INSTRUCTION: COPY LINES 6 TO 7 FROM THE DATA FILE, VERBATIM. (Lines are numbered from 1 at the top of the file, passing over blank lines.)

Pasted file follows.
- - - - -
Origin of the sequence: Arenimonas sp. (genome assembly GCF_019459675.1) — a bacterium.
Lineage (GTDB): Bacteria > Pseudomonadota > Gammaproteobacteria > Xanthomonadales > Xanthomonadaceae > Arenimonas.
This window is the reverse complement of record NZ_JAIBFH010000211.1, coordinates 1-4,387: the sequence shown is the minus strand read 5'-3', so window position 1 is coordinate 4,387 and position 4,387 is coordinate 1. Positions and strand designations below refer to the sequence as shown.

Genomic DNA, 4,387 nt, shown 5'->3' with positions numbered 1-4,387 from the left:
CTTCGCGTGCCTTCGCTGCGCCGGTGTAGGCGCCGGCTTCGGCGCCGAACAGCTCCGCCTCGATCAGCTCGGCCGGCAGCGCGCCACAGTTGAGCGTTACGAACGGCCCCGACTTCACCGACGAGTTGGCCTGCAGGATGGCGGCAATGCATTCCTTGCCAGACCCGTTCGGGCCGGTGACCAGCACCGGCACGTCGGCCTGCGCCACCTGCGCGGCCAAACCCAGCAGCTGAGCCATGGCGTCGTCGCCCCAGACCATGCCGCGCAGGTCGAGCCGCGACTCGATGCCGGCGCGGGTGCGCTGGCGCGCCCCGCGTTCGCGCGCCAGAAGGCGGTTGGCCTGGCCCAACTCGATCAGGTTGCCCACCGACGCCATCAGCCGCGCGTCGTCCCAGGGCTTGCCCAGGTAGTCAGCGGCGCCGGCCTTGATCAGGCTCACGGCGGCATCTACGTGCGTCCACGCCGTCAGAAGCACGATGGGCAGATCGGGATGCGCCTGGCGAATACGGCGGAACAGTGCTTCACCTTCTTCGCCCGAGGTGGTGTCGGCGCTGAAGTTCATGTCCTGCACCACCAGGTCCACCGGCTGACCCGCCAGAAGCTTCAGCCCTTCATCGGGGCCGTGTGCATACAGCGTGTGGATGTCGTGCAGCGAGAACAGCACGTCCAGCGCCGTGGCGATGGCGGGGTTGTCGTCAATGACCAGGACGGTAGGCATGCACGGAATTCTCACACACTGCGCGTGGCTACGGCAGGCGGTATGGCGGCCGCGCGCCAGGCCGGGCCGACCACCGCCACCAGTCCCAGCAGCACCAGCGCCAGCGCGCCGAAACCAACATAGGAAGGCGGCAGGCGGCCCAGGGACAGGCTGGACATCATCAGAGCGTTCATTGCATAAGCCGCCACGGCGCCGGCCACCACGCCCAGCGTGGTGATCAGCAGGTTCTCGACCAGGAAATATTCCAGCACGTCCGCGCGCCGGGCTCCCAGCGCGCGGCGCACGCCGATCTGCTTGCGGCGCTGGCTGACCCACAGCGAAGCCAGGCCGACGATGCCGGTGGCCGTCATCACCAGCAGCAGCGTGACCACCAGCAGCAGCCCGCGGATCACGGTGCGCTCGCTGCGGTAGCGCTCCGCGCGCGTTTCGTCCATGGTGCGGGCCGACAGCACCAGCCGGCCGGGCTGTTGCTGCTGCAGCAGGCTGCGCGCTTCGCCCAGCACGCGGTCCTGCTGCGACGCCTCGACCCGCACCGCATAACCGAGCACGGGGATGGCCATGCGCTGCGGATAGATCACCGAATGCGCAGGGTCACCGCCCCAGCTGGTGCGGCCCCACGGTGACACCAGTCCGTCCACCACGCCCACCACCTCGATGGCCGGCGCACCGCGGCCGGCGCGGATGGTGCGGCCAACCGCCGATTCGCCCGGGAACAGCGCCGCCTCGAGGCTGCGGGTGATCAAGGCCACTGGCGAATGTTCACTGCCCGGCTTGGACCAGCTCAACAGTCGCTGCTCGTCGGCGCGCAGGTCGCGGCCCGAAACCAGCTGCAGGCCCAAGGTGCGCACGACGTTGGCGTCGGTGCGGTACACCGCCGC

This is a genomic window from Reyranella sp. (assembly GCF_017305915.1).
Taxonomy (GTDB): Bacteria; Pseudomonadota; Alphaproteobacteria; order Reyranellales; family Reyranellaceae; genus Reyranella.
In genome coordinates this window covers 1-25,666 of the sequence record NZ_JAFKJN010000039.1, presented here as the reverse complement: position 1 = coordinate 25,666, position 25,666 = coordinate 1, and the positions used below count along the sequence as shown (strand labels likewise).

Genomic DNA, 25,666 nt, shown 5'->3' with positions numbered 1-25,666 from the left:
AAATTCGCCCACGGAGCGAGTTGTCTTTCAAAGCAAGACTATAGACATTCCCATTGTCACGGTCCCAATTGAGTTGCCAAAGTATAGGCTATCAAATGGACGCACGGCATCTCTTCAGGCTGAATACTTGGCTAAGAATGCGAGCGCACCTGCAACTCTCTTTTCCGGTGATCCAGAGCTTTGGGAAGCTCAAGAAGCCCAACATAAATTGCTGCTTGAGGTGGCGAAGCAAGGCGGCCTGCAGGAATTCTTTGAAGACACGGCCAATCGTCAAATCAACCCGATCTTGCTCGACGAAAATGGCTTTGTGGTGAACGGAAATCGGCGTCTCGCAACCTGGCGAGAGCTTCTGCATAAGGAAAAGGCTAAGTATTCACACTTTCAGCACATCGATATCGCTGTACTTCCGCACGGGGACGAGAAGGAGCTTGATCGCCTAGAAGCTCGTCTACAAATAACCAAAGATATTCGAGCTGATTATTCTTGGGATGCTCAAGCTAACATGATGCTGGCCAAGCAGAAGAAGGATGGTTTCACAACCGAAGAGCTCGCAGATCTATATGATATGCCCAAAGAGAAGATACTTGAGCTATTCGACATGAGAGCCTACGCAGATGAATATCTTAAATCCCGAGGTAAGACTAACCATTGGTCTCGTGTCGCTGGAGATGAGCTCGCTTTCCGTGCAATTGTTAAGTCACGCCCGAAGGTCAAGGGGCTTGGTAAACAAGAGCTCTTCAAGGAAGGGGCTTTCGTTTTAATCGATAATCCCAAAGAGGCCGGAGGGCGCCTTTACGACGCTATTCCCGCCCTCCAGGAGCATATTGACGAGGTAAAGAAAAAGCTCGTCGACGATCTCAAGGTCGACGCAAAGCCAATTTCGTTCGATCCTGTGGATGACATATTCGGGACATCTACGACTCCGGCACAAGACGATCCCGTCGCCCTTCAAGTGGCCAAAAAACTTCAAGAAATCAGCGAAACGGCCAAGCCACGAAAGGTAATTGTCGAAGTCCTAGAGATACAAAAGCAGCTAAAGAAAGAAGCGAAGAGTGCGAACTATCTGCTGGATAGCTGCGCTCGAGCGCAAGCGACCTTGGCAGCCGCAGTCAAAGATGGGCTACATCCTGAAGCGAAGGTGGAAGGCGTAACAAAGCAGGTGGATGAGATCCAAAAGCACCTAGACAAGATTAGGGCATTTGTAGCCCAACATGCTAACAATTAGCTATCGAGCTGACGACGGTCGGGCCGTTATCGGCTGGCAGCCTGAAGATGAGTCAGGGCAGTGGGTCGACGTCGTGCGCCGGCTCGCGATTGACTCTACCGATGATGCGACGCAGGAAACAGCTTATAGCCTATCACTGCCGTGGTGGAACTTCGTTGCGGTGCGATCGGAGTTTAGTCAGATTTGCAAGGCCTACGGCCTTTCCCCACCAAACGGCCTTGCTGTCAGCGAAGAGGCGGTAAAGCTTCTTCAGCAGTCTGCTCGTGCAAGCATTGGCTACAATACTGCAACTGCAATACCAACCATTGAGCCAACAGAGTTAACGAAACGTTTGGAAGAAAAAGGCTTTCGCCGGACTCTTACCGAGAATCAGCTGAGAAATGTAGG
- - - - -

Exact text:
This is a genomic window from Reyranella sp. (assembly GCF_017305915.1).
Taxonomy (GTDB): Bacteria; Pseudomonadota; Alphaproteobacteria; order Reyranellales; family Reyranellaceae; genus Reyranella.